Government bans 11 synthetic opioids

Eleven more synthetic opioids are to be banned following recommendations by the Advisory Council on the Misuse of Drugs (ACMD), the Home Office has announced.

policing minister Chris Philp.
‘Synthetic opioids are highly dangerous substances, which ruin lives and devastate communities,’ said policing minister Chris Philp.

Ten nitazenes, along with brorphine, will be become class A substances, with legislation being brought forward ‘as soon as possible’. 

ACMD was commissioned to investigate the drugs after they were linked to rising rates of overdoses in other countries, and found that one substance – isotonitazene – had been implicated in the deaths of 24 people in the UK In 2021. The other substances to be added to class A of the Misuse of Drugs Act are butonitazene, etodesnitazene (etazene), flunitazene, metodesnitazene (metazene), metonitazene, n-desethyl isotonitazene, n-piperidinyl etonitazene (etonitazepipne), n-pyrrolidino-etonitazene (etonitazepyne), protonitazene and brorphine. Public Health Scotland (PHS) recently published an alert about the increased availability of nitazenes, warning that they posed a ‘substantial risk of overdose, drug-related hospitalisation and drug-related death’. Some of the drugs had been found in pills being sold in Scotland as ‘oxycodone’, it said.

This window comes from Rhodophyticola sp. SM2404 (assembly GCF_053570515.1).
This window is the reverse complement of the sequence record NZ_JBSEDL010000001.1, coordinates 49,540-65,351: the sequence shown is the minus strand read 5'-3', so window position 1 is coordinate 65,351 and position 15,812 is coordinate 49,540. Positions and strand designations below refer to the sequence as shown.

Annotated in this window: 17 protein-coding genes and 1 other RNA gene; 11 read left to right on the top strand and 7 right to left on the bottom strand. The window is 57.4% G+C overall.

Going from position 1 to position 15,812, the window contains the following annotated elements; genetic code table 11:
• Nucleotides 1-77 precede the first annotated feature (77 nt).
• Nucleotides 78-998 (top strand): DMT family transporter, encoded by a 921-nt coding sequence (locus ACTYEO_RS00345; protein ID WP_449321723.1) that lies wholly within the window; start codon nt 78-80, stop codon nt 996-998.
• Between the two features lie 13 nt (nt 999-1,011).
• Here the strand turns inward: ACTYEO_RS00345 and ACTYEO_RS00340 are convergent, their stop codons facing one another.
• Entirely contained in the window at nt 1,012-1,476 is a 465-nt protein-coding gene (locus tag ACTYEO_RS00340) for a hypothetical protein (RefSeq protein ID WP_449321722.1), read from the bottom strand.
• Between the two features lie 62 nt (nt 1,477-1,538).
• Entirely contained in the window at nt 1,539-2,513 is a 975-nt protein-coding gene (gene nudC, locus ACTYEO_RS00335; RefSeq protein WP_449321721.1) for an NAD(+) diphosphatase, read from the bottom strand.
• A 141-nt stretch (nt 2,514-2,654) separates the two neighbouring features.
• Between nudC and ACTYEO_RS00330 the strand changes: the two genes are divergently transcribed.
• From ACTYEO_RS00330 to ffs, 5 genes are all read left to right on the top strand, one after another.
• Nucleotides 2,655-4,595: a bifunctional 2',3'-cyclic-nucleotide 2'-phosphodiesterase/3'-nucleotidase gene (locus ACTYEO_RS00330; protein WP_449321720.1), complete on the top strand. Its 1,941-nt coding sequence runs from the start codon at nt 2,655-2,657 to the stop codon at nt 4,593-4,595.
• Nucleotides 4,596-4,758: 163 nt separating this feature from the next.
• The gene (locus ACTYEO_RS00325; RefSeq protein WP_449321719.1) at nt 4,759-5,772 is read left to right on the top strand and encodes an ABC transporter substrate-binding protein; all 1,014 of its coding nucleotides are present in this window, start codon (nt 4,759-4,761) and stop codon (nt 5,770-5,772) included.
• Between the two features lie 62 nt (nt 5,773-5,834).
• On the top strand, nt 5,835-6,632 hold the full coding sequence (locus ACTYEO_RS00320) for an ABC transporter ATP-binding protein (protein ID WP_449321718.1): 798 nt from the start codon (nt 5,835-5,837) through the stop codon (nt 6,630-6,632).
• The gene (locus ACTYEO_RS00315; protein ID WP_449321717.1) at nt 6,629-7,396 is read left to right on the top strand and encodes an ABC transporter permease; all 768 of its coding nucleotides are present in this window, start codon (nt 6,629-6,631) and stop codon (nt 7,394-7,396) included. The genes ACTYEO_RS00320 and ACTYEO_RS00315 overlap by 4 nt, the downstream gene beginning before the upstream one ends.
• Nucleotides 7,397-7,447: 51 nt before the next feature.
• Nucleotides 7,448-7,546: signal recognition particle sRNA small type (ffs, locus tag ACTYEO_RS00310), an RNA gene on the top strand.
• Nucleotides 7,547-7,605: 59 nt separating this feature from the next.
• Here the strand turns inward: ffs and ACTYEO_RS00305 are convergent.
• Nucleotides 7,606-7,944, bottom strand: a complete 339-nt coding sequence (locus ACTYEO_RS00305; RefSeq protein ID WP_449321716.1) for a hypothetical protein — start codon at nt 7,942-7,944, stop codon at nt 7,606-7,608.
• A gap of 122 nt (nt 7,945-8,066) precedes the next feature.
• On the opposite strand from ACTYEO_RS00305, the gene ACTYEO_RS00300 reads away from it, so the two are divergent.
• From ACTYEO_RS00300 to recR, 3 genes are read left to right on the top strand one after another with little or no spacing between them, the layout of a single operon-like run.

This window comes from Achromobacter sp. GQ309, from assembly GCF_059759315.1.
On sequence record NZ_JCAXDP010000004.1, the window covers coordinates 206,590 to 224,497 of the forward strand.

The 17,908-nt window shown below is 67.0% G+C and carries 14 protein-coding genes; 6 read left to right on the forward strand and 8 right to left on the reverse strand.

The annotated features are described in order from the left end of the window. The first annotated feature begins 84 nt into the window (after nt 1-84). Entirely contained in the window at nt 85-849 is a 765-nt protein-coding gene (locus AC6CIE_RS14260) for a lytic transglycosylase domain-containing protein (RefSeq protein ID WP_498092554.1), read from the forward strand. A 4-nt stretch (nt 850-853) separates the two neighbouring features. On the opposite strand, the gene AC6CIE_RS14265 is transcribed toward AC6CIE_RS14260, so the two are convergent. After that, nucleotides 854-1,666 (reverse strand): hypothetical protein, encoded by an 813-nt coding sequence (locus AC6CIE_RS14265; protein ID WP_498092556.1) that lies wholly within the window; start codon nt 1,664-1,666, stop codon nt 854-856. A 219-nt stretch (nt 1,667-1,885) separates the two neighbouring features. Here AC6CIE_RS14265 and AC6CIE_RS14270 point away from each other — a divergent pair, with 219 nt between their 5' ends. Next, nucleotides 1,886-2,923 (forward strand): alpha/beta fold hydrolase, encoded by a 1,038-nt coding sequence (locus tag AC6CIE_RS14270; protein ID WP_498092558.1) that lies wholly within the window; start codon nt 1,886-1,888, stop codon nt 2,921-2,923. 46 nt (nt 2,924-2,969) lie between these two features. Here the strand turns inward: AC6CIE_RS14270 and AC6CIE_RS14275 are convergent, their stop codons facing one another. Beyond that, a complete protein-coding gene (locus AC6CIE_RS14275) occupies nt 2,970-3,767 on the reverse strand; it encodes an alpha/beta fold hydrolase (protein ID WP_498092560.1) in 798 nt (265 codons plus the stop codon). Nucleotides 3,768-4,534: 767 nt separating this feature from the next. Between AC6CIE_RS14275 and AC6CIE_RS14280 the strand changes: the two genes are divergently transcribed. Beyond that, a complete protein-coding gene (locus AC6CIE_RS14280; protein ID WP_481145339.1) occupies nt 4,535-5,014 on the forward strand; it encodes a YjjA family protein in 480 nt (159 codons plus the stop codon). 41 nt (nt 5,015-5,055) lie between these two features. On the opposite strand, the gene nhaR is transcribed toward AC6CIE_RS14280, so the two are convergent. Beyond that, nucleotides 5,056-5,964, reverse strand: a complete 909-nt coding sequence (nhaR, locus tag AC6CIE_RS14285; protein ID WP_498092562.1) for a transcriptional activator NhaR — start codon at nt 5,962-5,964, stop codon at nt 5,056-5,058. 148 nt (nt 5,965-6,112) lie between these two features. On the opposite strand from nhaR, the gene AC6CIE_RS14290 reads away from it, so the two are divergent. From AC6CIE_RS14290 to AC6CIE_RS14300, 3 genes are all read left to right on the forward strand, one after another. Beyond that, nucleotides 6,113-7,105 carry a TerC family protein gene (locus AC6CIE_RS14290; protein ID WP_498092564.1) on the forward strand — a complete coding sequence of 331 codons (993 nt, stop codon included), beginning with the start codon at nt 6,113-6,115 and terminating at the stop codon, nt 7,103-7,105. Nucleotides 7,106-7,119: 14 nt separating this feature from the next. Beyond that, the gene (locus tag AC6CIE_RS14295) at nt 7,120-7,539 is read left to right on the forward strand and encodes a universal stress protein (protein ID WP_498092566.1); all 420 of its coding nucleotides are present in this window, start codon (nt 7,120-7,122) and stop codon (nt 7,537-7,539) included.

‘Synthetic opioids are highly dangerous substances, which ruin lives and devastate communities,’ said policing minister Chris Philp. ‘We must stop these lethal drugs from reaching our streets, to prevent more tragic deaths and other harmful consequences of addiction. Drugs like these erode our society and we accept the Advisory Council on the Misuse of Drugs’ recommendations, to bring proper penalties on their supply.’

Meanwhile, the Australian Government has announced that it is changing the classification of MDMA and psilocybin to allow prescribing by authorised psychiatrists for certain mental health conditions. Australia’s Therapeutic Goods Administration (TGA) will permit prescribing of MDMA for the treatment of PTSD and psilocybin for treatment-resistant depression from 1 July.  The decision ‘acknowledges the current lack of options for patients with specific treatment-resistant mental illnesses’, and means that psilocybin and MDMA can be used therapeutically in a ‘controlled medical setting’, states TGA. 

‘Psychedelic substances psilocybin and MDMA are an emerging treatment for people experiencing post-traumatic stress disorder and treatment-resistant depression, where first-line therapies have failed,’ said a statement from the Royal Australian and New Zealand College of Psychiatrists. ‘The therapeutic use of psychedelic substances should only occur under rigorous conditions, overseen by an authorised psychiatrist, with careful oversight by an institutional research ethics committee, and careful monitoring and reporting of efficacy and safety outcomes. For approval to prescribe, psychiatrists will need to demonstrate appropriate training, patient selection, evidence-based treatment protocols and patient monitoring.’

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